You might’ve known that the results for MUJI Award 02 was announced some time ago – the winners were selected from among 3422 entries from the world. ‘Towel with Further Options” won the Gold Prize:
This bath towel moves your mind toward further uses of the product. Towels take every day dirt and gradually become damaged. In accordance with such changes, you can downsize the towel with “further options” from a bath towel to a bath mat, and then to a floor cloth and dust cloth. The towel has a vertical and horizontal textured surface that does not produce pile-fabric waste when cut with scissors. The lines act as a marker for cutting and form square modules that let you imagine other uses, encouraging you to re-use it.
The rest of the entries are the Stackable Hanger, Chronotebook and Kakujio (cube salt). In this post, I’d like to explain more about the Chronotebook design: if for no other reasons – well, because I’m the designer behind this. As the title implies, this is a notebook with Time as a central element in design.
On the outside, the Chronotebook is a rather plain notebook meant for daily use – much like a daily planner. It is A6-sized, thus able to fit into your pants pockets if you really wanted it to. It comes with rounded corners both for aesthetic purposes, as well as to minimize ‘dog-earing’ of the book pages as you use it. A handy bookmark ribbon helps you remember which page you stopped at. Overall, simple plain MUJI-ness.
The inside is where the difference lies. Instead of lines and rows of scheduling grids, you are greeted by stark and minimal graphics. At the center of each page there is a graphic of a clock – AM on the left and PM on the right. That’s it. You plan your daily activities around the clock.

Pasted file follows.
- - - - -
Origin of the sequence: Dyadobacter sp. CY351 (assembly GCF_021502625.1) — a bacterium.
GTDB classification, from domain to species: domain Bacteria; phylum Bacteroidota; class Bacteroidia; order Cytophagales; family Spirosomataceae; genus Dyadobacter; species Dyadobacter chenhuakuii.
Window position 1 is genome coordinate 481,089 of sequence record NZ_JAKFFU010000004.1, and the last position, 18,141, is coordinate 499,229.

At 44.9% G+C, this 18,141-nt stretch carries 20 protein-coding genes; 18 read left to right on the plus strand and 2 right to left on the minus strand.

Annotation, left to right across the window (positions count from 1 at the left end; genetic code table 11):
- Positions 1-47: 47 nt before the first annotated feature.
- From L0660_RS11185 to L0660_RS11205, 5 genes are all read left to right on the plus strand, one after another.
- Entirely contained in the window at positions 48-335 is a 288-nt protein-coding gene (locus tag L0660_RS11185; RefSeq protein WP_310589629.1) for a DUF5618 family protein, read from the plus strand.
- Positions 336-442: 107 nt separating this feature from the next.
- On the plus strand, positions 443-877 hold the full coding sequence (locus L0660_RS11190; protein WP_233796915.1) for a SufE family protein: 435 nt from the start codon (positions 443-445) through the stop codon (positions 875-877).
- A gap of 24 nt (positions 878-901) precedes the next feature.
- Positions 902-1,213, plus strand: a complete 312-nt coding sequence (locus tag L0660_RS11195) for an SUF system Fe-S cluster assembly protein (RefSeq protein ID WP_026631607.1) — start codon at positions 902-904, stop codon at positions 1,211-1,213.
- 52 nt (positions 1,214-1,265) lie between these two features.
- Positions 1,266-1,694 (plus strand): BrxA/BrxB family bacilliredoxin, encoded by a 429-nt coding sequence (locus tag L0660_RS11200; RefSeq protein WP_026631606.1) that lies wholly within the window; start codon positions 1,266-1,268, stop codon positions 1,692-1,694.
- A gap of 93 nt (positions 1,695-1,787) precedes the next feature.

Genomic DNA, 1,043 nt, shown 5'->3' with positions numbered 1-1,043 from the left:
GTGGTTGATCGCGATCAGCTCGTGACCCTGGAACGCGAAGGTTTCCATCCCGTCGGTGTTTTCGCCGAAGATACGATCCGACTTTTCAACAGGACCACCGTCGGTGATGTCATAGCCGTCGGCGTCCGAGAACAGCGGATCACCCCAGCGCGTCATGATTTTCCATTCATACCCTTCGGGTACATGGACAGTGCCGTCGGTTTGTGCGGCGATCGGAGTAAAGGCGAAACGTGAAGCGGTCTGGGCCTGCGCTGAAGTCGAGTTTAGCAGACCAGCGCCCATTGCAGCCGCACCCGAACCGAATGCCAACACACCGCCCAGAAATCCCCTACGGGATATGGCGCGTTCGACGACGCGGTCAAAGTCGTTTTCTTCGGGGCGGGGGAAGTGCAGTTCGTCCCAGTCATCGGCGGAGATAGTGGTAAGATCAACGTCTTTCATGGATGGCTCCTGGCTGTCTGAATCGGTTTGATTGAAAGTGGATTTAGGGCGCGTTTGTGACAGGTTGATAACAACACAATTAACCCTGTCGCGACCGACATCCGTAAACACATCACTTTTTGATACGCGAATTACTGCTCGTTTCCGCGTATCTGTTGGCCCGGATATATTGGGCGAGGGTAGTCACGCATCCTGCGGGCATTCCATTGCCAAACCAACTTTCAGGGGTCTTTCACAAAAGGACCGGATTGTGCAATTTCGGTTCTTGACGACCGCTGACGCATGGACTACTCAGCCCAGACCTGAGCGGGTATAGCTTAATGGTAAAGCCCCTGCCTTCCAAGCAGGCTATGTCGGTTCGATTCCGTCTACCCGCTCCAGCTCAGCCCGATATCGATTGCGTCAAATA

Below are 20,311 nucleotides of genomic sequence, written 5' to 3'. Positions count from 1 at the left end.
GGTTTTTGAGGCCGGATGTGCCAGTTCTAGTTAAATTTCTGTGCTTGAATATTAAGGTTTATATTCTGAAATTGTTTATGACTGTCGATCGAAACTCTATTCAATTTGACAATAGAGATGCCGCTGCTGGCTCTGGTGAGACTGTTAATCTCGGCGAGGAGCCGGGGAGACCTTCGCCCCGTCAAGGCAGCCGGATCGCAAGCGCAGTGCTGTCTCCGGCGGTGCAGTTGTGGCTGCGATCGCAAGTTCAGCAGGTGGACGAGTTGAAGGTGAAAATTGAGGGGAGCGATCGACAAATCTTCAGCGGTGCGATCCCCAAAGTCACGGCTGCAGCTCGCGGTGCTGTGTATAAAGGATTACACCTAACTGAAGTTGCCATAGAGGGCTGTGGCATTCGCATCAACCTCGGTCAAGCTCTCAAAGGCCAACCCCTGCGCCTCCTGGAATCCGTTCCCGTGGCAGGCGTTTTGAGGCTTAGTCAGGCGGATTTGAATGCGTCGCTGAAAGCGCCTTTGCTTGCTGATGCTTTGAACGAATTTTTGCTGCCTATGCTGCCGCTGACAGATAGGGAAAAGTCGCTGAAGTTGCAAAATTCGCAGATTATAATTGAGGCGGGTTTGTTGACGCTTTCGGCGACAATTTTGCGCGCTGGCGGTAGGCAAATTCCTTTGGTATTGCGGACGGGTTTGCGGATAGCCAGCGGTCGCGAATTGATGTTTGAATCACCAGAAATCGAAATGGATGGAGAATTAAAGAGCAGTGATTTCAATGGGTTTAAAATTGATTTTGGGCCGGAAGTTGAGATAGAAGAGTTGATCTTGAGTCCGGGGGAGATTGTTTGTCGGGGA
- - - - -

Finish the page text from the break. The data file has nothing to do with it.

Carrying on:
That much about the product design and usage itself. Why do it this way? Quite a few factors. A daily planner’s central purpose is to communicate clearly what the owner needs to do at each time. Here’s where I thought the design can be improved:
1) Grid Phobia
This is how a typical daily planner might look like. In the traditional layout, time is usually arranged in rows defined by horizontal lines. At a glance, they look oppressive and rigid, as we are forced to segment our lives and activities into an artificial lattice of compartments. We are however, not that robotic.
2) Analog vs Digital
We lead our lives in analog, continuous circles of days and nights. While some have grown used and fond of digital watches, I believe that many of us still feel a more direct and intimate connection to an analog watch face. Time seems to be more human this way – maybe it’s the tradition dating all the way back to the first sundial. Or that it’s round and repetitious, just like time (day and night). These are subtle qualities that are lost in the translation to the digital notions of telling time (albeit more precise perhaps). 3) Writing within the lines All Over
Because of the numerous hours in a day (and various other constraints), the lines in a diary are typically very narrow. They are also usually equally distributed (somewhat). But our information is a hierarchy. Some are more important to us. Some we feel happier about. We want to highlight stuff that’s important to us. We want to write things that are more important in BIGGER sizes. Our lives cannot be so easily and clearly divided into equal parcels.
In response to those issues, the Chronotebook’s design gives freedom: You can write all over the page – there are plenty of blank spaces. It’s not entirely haphazard either – the central graphical ‘clock’ element still holds all the appointments and schedules together in a logical and intuitive way. It is also easier and quicker to glance at the happenings for the day.
So, those were some of the thoughts behind this design. Hope it helped you understand the design intent behind. If you have any comments/criticisms, do voice them out – I’d certainly appreciate them. Meanwhile, I’d be away for the next few days in Tokyo for the award ceremony – so there probably won’t be any updates until next week.